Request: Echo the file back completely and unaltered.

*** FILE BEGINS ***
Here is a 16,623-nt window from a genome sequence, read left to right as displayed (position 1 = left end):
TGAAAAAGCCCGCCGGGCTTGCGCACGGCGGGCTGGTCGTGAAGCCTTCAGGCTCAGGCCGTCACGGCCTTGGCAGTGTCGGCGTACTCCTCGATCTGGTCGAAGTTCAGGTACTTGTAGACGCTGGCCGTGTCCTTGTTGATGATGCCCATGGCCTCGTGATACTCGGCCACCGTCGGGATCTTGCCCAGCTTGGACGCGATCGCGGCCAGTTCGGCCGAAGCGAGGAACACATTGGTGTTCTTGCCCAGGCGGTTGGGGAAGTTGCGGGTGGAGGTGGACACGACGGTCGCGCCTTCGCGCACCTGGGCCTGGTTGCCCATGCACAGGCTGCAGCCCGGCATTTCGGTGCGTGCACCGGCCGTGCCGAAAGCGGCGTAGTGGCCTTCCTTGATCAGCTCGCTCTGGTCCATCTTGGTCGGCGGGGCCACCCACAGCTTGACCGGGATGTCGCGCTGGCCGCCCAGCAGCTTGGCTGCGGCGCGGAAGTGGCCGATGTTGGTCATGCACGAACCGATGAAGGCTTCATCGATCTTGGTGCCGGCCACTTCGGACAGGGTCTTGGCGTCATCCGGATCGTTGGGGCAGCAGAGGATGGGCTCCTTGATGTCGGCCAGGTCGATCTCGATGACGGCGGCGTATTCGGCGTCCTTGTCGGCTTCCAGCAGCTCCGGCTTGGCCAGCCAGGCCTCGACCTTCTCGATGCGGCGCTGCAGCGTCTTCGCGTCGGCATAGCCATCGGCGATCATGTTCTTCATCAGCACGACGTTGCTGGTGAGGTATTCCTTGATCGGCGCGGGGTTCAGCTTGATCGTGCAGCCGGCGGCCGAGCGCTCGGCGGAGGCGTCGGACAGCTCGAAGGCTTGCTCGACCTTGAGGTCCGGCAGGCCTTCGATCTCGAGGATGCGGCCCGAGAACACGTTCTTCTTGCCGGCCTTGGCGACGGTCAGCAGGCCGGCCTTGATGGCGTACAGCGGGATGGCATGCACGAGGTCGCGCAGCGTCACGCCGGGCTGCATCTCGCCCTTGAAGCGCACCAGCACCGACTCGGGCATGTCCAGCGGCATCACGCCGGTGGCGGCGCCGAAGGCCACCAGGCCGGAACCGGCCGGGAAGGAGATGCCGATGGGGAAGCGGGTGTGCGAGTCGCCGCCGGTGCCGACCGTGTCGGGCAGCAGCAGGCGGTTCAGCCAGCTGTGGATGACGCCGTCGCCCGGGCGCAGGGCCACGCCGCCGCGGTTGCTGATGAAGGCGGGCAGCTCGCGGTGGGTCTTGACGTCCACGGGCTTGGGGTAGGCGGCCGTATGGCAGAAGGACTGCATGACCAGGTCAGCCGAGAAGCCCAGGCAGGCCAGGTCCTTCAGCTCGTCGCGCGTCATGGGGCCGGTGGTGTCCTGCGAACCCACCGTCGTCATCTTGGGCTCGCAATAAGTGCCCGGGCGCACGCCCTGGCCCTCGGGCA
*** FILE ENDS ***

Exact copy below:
Here is a 16,623-nt window from a genome sequence, read left to right as displayed (position 1 = left end):
TGAAAAAGCCCGCCGGGCTTGCGCACGGCGGGCTGGTCGTGAAGCCTTCAGGCTCAGGCCGTCACGGCCTTGGCAGTGTCGGCGTACTCCTCGATCTGGTCGAAGTTCAGGTACTTGTAGACGCTGGCCGTGTCCTTGTTGATGATGCCCATGGCCTCGTGATACTCGGCCACCGTCGGGATCTTGCCCAGCTTGGACGCGATCGCGGCCAGTTCGGCCGAAGCGAGGAACACATTGGTGTTCTTGCCCAGGCGGTTGGGGAAGTTGCGGGTGGAGGTGGACACGACGGTCGCGCCTTCGCGCACCTGGGCCTGGTTGCCCATGCACAGGCTGCAGCCCGGCATTTCGGTGCGTGCACCGGCCGTGCCGAAAGCGGCGTAGTGGCCTTCCTTGATCAGCTCGCTCTGGTCCATCTTGGTCGGCGGGGCCACCCACAGCTTGACCGGGATGTCGCGCTGGCCGCCCAGCAGCTTGGCTGCGGCGCGGAAGTGGCCGATGTTGGTCATGCACGAACCGATGAAGGCTTCATCGATCTTGGTGCCGGCCACTTCGGACAGGGTCTTGGCGTCATCCGGATCGTTGGGGCAGCAGAGGATGGGCTCCTTGATGTCGGCCAGGTCGATCTCGATGACGGCGGCGTATTCGGCGTCCTTGTCGGCTTCCAGCAGCTCCGGCTTGGCCAGCCAGGCCTCGACCTTCTCGATGCGGCGCTGCAGCGTCTTCGCGTCGGCATAGCCATCGGCGATCATGTTCTTCATCAGCACGACGTTGCTGGTGAGGTATTCCTTGATCGGCGCGGGGTTCAGCTTGATCGTGCAGCCGGCGGCCGAGCGCTCGGCGGAGGCGTCGGACAGCTCGAAGGCTTGCTCGACCTTGAGGTCCGGCAGGCCTTCGATCTCGAGGATGCGGCCCGAGAACACGTTCTTCTTGCCGGCCTTGGCGACGGTCAGCAGGCCGGCCTTGATGGCGTACAGCGGGATGGCATGCACGAGGTCGCGCAGCGTCACGCCGGGCTGCATCTCGCCCTTGAAGCGCACCAGCACCGACTCGGGCATGTCCAGCGGCATCACGCCGGTGGCGGCGCCGAAGGCCACCAGGCCGGAACCGGCCGGGAAGGAGATGCCGATGGGGAAGCGGGTGTGCGAGTCGCCGCCGGTGCCGACCGTGTCGGGCAGCAGCAGGCGGTTCAGCCAGCTGTGGATGACGCCGTCGCCCGGGCGCAGGGCCACGCCGCCGCGGTTGCTGATGAAGGCGGGCAGCTCGCGGTGGGTCTTGACGTCCACGGGCTTGGGGTAGGCGGCCGTATGGCAGAAGGACTGCATGACCAGGTCAGCCGAGAAGCCCAGGCAGGCCAGGTCCTTCAGCTCGTCGCGCGTCATGGGGCCGGTGGTGTCCTGCGAACCCACCGTCGTCATCTTGGGCTCGCAATAAGTGCCCGGGCGCACGCCCTGGCCCTCGGGCA